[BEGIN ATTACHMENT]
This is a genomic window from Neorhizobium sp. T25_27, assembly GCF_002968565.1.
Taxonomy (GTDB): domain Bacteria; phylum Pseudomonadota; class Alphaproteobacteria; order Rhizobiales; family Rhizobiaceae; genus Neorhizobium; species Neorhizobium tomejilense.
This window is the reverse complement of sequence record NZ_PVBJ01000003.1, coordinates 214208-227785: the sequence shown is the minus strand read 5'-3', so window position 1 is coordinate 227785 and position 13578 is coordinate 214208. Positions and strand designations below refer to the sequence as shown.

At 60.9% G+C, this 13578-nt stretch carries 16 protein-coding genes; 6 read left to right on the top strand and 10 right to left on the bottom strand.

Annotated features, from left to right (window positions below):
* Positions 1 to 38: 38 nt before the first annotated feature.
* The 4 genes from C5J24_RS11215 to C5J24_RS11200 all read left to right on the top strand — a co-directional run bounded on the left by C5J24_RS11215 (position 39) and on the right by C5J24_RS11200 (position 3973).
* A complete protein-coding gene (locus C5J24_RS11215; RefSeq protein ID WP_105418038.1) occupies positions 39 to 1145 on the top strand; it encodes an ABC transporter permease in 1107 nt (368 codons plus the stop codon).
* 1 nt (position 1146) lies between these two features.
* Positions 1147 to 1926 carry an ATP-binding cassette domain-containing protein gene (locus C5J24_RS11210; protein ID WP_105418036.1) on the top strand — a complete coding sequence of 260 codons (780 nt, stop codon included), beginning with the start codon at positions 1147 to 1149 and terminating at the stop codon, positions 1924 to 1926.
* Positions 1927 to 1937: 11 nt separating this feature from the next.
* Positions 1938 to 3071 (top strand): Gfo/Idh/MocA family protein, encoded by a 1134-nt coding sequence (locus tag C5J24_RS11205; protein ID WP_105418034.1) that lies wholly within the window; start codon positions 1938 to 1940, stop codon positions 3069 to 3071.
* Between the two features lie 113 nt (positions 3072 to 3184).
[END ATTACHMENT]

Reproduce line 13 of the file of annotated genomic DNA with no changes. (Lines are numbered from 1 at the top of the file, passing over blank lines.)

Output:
* Between the two features lie 113 nt (positions 3072 to 3184).